June 28, 2017 - Fort Worth, TX

Pedaling the Prairie - Chisholm Trail Park

Wednesday, from 6 – 7pm

Chisholm Trail Community Center, 4936 McPherson Blvd, Fort Worth, TX 76123
•  Participants may bring their own bike or rent one of ours.
Take advantage of our brand new trail, get fresh air, exercise and social opportunities with family, friends and neighbors!

For more info: Call 817/392-8070 or go to http://fortworthtexas.gov/chisholmtrailcc/

July 11, 2017 (due to July 4th Holiday) -  San Antonio, TX

Tuesday, from 7pm-8:30pm

San Antonio Chapter of NPAT

“9-Natives Landscape Plans”, Lan Shen

Meet us at the City of San Antonio’s Lions Field Adult and Senior Center,

Lan Shen will be presenting on the concept of “9 Natives” developed by Jaime Gonzales of the Katy Prairie Conservancy & Coastal Prairie Partnership (CPP), to encourage the use of local native plants.

She will be talking about all phases of promoting the 9-Natives concept in the Greater Houston area:
from the initial 9-Natives design contest
to developing practical 9-Natives landscape plans by Clark Condon Associates, a Houston architecture firm. 

This project began as a contest, sponsored by CPP & Houston-NPAT, to design a garden landscape for homeowners using 9 native plants that (as either plants or seeds) could be purchased.
The hope was this project would also be a means to encourage local nurseries to carry these native plants for sale.
Lan was one of the two winners of the FIRST “9-Natives Contest” in Houston; she will discuss her award winning design and how this concept of using 9 natives can be applied to other cities to encourage the use of native plants in home and public gardens.
Lan will provide information on the 9 native plants proposed for the greater Houston area and talk about growth requirements for some Central Texas native species currently available at local nurseries.
It is hoped that this example of citizen participation in furthering the use of natives in urban gardens will inspire those in the Central Texas area to develop plans of their own design using the same guidelines developed in Houston and perhaps offer a similar contest to encourage native landscape designs for the Central Texas area.

Our Presenter, Lan Shen
is the past 3-year President of the Houston NPAT Chapter; 
the Activity Coordinator for Lawther-Deer Park Prairie, Deer Park, TX; and
a Master Naturalist in the Gulf Coast region of Texas.

SA NPAT chapter meetings will RESUME the 1st TUESDAY, August 1, 2017,  at 7 p.m. at this location.

Report on June 3, 2017, 2nd Annual Texas Prairies Tour!

Report from Executive Director, Pat Merkord, on the June 3, 2017

Second Annual Prairie Tour Sponsored by the Dallas Blackland Chapter

This was the Second Annual Prairie Tour sponsored and planned by the Blackland Chapter led by their President, Leigh Ann Ellis.  There were about 50 attendees, about 35 rode on the bus, and the rest, who followed in vehicles, came from Central and South Texas.

The bus departed from Dallas in pouring down rain!
But - it cleared for a beautiful day’s visit to Burleson Prairie. The owner of Burleson led the tour with information gained over many years of restoration efforts by Mickey and Bob Burleson. The prairie was beautiful with many species blooming and grasses waving in the morning breeze. It was a memorable visit.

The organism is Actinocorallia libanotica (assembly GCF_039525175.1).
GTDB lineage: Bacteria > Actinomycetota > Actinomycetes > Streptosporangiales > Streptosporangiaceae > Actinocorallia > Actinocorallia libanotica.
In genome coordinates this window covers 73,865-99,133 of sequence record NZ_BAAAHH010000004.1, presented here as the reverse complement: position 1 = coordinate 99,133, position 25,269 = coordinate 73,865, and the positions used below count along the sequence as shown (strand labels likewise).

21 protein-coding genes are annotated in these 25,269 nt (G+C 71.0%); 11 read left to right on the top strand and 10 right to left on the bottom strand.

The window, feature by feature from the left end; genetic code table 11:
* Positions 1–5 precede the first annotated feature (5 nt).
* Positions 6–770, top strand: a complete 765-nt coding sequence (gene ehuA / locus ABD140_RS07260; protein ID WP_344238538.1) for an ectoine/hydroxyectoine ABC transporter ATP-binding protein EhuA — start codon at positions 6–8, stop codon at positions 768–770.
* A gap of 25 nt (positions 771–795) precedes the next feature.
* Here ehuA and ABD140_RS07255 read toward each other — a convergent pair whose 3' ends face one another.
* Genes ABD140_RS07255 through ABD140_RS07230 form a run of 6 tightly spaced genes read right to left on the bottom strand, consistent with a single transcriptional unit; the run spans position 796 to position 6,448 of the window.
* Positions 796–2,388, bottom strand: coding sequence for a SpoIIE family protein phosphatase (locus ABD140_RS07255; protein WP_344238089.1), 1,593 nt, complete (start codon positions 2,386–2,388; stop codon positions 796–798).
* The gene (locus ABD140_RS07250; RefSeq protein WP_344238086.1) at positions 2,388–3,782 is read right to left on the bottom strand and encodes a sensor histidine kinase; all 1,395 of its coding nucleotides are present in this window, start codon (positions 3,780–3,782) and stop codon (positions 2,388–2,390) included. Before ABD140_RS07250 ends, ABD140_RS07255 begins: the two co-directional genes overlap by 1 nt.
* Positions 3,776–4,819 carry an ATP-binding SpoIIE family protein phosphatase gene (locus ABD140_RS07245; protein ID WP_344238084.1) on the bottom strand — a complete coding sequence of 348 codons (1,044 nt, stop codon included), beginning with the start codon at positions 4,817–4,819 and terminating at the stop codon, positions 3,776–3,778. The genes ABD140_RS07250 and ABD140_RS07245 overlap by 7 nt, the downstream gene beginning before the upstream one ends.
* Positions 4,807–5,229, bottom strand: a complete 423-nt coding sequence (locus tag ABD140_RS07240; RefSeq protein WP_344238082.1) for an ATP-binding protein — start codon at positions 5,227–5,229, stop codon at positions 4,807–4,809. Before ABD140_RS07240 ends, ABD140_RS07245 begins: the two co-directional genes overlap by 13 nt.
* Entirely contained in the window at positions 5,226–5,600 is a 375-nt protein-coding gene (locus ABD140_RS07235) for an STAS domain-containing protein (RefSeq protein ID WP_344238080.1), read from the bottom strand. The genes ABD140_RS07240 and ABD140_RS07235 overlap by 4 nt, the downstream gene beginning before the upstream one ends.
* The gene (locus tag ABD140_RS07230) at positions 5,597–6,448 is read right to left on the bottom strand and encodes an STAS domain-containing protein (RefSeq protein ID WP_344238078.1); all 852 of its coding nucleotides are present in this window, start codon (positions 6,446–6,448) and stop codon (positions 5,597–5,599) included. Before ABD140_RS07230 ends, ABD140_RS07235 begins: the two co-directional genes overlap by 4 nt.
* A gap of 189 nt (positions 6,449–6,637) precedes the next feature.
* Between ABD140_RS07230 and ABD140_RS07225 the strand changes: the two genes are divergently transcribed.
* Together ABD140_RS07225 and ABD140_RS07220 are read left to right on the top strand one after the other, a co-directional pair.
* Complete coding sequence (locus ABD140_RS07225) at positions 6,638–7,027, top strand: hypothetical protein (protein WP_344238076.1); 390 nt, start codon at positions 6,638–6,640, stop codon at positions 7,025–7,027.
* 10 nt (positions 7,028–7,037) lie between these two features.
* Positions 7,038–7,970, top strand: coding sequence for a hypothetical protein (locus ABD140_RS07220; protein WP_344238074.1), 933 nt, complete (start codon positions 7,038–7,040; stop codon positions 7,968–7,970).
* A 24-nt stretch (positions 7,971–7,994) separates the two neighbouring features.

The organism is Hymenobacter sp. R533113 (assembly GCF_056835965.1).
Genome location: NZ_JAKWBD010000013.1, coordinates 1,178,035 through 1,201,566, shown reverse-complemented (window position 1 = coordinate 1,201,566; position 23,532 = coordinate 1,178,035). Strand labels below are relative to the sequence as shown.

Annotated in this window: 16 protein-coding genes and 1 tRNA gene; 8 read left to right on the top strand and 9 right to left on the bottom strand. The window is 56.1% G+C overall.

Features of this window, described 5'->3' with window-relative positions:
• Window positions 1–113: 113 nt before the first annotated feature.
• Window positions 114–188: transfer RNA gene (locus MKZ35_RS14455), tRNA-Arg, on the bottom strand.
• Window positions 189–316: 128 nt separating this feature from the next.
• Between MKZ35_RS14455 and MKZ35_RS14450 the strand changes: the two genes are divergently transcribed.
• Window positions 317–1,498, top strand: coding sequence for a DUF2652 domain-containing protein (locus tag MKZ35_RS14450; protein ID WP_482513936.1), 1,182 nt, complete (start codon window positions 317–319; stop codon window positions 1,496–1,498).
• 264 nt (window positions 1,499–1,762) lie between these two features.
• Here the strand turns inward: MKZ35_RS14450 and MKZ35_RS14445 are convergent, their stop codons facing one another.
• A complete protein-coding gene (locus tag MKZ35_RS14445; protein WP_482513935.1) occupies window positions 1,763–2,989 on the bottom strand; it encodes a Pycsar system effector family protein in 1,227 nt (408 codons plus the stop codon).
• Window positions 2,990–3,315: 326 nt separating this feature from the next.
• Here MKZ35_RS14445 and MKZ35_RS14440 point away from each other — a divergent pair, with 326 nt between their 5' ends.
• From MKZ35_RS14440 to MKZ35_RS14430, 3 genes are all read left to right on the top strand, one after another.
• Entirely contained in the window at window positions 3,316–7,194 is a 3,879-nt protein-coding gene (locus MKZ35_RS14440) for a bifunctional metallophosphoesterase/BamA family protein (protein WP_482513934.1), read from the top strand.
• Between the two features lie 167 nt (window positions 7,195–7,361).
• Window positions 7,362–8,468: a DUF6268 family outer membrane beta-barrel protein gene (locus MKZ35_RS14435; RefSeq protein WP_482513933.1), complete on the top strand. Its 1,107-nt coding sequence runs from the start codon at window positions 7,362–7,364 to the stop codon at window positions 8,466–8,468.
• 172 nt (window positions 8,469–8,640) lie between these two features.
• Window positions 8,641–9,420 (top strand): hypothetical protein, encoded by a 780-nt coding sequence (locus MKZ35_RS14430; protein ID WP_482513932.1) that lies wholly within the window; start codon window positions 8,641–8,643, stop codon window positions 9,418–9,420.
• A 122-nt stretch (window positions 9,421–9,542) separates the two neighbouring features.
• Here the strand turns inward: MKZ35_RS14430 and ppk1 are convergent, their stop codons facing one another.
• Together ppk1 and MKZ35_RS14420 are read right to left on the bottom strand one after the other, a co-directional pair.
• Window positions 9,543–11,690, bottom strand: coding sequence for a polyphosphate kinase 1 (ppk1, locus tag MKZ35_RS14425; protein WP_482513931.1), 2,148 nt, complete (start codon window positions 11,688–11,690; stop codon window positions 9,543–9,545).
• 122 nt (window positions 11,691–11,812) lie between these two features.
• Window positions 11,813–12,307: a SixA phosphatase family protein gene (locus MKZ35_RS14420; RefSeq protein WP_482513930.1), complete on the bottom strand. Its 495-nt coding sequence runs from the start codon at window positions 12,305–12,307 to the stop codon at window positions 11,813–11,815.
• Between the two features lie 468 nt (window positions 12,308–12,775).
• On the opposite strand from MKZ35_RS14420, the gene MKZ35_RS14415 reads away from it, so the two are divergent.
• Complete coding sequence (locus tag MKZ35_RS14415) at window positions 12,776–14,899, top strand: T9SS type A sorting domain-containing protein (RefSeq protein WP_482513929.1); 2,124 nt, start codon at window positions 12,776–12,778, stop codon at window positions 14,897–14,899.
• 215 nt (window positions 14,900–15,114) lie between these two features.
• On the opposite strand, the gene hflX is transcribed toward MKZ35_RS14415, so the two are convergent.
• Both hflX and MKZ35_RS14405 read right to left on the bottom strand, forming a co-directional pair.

We next headed to Salado for a fabulous lunch.
Then headed to Granger Lake to look at restoration efforts there and a discussion of the difficulty of maintaining restoration efforts. Visitors got to see large growths of Eastern Gama Grass and aggressive growth of Alamo Switchgrass.

After leaving Granger, the rain fell in torrents, and for a while we wondered if we would have to end the tour. We stopped for a rest at a gas station, discussed the situation; since it appeared that the weather might give us a break—

We decided to head on to the Riesel Prairie to view this prairie owned by Texas Agri-life A&M University and called the Riesel Watershed Project. The prairie had been beat down by the rain but the basket flowers and other bloomers were still holding up in colorful profusion. We described the ongoing research efforts in the use of native prairie plants in the control of erosion within watersheds and the value of these buffers to the quality and quantity of water within the watershed. It was agreed we should hold another field trip for a more in depth look at this valuable prairie and research site.
The tour ended with a visit to Simpson Prairie which is one of our easements near Crawford, Texas.
The storm clouds on the horizon with rays of sunshine coming out after an afternoon of rain lit up the colors of the prairie and we all took our fill of prairie pictures. It was a great end to a delightful day. 

Congratulations, Blackland NPAT Chapter!

This chapter, under the direction Leigh Ann Ellis, provided a delightful and very well attended Prairie Tour to Central Texas Prairies.
We all got to meet many new people to the prairie community and were inspired by comments from all on their enthusiasm and support for our Texas Prairies.

PHOTOS are on our Home page!
Our Blog is the site where we are creating our entire collection and hope to have all photos there SOON for everyone’s enjoyment !!  (We have been promised even more photographs!) 
THANKS to all our PHOTOGRAPHERS! 

July 19, 2017 - Victoria, TX

Wednesday, beginning at 6 p.m.

Organizational Meeting to Discuss Formation of

NPAT’s “Victoria Area Chapter”

Led by NPAT’s Board President, Barbara Keller-Willy

Meet us at the Bayside Seafood Restaurant.
Their “Event Room” has been reserved for “NPAT”.

Take a look at the Bayside Seafood Menu! 

Location: 4202 N Navarro St, Victoria, TX 77901, at the corner of Fillmore Avenue and Navarro Street (Hwy 77).